The new AMC supernatural horror series NO4SA2, based on the novel of the same name by Joe Hill (fun fact: he’s Stephen King’s son!), is streaming now on Amazon Prime Video. Starring Australia’s Ashleigh Cummings and Zachary Quinto (Heroes, Star Trek), the show is about “Vic McQueen (Cummings), a gifted young woman who discovers she has a supernatural ability to find lost things. This ability puts her on a collision course with the evil and immortal Charlie Manx (Quinto). Manx is a supernatural villain who feeds off the souls of children and then deposits what remains of them into Christmasland — a twisted place of Manx’s imagination where every day is Christmas Day and unhappiness is against the law.“.
Sound intriguing? Well, we can tell you it is. It’s already one of the most addictive shows of the year, with a unique and enticing storyline and great performances from the leads. While at SXSW earlier in the year, we had the chance to sit down with the stars of the show, alongside showrunner and executive producer Jami O’Brien and the novel’s creator Joe Hill. Here’s what we learnt from our sit down chat.
Firstly, what attracted you to the script?
Jami: Vic and Charlie. They’re both fascinating, rich, endlessly layered, characters, that’s always what I’m looking for in a book.
Zachary: I feel like it was after I had a conversation with Jami, and read a few of the scripts, and realised it wasn’t just one thing. There were a lot of different aspects of the character and the role that drew me in. One of the real benefits of this experience, too, was that all the scripts were written before we started shooting. So there was an opportunity to know where our characters were going, not just where they were for that particular episode. So coming from experiences (like Heroes) where that was not the case, I felt really excited about having the whole picture before we got in front of the characters. Because it can be really challenging when you’re building a character, and then things change last minute, or you get pages right before you start shooting. Which is often the case in television. So I was really drawn into that aspect of it as well.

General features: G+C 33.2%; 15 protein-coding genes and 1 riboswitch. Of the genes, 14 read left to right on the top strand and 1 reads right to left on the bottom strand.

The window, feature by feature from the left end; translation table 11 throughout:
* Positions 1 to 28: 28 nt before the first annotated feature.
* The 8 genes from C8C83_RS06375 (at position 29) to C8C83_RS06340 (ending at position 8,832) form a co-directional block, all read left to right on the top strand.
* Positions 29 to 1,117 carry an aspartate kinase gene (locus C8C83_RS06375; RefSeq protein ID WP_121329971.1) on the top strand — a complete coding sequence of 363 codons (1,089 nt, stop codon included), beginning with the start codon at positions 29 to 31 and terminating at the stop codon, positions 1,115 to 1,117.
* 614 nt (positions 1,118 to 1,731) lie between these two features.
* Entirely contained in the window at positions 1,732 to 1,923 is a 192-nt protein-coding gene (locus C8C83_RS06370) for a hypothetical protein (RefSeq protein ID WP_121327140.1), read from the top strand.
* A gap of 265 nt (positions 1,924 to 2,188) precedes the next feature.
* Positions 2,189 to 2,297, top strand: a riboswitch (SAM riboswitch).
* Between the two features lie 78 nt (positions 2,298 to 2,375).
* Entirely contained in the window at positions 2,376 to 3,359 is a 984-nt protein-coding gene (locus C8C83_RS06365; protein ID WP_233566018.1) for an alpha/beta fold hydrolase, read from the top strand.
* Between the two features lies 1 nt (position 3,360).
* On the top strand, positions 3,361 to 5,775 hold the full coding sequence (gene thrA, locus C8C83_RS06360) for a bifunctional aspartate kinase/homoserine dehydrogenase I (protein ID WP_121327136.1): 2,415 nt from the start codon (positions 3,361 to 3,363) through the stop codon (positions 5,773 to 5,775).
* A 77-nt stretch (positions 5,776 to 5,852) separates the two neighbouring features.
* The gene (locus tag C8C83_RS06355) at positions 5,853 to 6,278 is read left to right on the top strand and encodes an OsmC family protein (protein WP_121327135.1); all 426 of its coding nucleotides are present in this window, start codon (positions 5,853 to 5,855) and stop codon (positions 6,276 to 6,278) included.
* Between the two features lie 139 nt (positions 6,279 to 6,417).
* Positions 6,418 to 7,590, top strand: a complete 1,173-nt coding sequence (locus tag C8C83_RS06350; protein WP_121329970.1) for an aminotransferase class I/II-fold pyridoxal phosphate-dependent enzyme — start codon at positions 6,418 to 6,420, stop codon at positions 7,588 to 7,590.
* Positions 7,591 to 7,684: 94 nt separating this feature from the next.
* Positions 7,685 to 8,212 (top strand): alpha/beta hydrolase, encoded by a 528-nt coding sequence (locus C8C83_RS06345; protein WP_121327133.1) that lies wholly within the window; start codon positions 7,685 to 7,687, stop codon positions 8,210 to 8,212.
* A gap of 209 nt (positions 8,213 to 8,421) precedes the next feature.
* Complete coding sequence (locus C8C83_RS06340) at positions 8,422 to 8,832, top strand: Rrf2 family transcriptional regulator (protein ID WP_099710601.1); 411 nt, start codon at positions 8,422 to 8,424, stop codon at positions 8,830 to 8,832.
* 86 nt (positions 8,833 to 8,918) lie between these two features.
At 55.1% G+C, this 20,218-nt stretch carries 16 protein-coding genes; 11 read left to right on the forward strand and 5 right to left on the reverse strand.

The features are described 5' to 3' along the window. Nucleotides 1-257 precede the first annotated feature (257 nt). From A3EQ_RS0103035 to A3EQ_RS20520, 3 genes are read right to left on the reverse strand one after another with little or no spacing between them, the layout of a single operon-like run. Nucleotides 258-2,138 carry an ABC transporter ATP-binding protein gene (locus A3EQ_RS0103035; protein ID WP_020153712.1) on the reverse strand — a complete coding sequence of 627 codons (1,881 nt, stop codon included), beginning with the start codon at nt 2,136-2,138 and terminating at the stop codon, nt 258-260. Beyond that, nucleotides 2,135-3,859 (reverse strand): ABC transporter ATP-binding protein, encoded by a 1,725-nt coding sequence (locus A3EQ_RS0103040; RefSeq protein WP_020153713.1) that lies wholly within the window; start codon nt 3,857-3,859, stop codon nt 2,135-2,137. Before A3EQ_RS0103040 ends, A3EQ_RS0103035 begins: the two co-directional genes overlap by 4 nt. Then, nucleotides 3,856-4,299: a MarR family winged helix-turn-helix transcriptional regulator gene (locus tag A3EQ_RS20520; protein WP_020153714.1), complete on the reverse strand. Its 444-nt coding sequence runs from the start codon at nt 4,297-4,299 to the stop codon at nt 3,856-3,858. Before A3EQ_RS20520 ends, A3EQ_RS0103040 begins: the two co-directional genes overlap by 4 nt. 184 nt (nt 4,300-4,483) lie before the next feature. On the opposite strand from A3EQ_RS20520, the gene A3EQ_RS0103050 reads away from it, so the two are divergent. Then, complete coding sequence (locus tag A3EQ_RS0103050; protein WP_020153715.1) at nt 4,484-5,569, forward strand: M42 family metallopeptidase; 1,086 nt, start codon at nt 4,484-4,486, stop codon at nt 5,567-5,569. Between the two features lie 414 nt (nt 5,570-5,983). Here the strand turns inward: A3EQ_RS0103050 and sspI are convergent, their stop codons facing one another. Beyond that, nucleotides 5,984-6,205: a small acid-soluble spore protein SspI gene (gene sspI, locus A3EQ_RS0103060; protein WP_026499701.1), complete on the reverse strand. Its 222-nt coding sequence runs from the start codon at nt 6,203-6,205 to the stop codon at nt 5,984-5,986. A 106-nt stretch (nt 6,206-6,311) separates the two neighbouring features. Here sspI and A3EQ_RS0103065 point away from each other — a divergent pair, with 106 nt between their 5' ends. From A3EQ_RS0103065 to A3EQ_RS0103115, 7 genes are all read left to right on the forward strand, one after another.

Ashleigh: I only received a tiny storyline for the initial audition, so I went to the source material and I really fell in love with the book and the complexity of characters. And once I saw the scripts and spoke to Jami, I saw how well that was transferred into the show. There’s the psychology of the characters and also the multi-tiered metaphors and themes that existed within the story itself that I really loved.
Balancing the tone of the show seemed like a challenge… but it’s done so well. Can you talk about that balancing act between the fantastical and real world human drama?
Zachary: I think it’s part of what makes the show unique. There is this real grounded family connection that Vic shares with her parents, and there’s this other worldly territory that Max traverses, and draws people into. And I think that’s part of what makes it compelling to watch. It’s certainly what made it compelling to work on. It straddles these two worlds, and ultimately Vic and Charlie coming together is what intertwines them in a way that’s really compelling and magnetic.
Ashleigh: And they inform each other as well, especially in my story line. The lessons that I learn from each different world, allows other events to take place back in the family drama in the battle with the supernatural. The strength that she learns in each is ultimately used in both arenas.
Jodi: Vic really is the bridge between the two worlds, she’s firmly got a foot in both. Charlie is very much in the supernatural world, but I personally find it a lot of fun when he comes into the real world. Early on, and you may not even remember this Zac, but we were talking about Charlie and you used the word “invade” and you think he “invades” the real world. So I love that. I think it’s a real great way to put it.
Joe: And there’s stuff in the story too like, what do we expect from our parents? And what do we owe our children? Vic isn’t a kid anymore when the show starts, she’s stepping away from her last little shadow of her childhood. She’s seeing her parents as adults, in full, for the first time. And it’s a complicated picture. And the Charlie is also a kind of parent. In some ways, Charlie has happy children. All of Charlie’s children are happy, well looked after children. He’s always like a role model parent!
Ashleigh: What I loved about the book as well, for me anyway, all of these things that existed in the supernatural world, were metaphors for what was going on in the real world. Charlie’s story was about woundings and childhood trauma, and the same thing was happening for Vic. And it created these incredible discussions, through these accessible supernatural lenses, about really important things. That’s what I loved about it.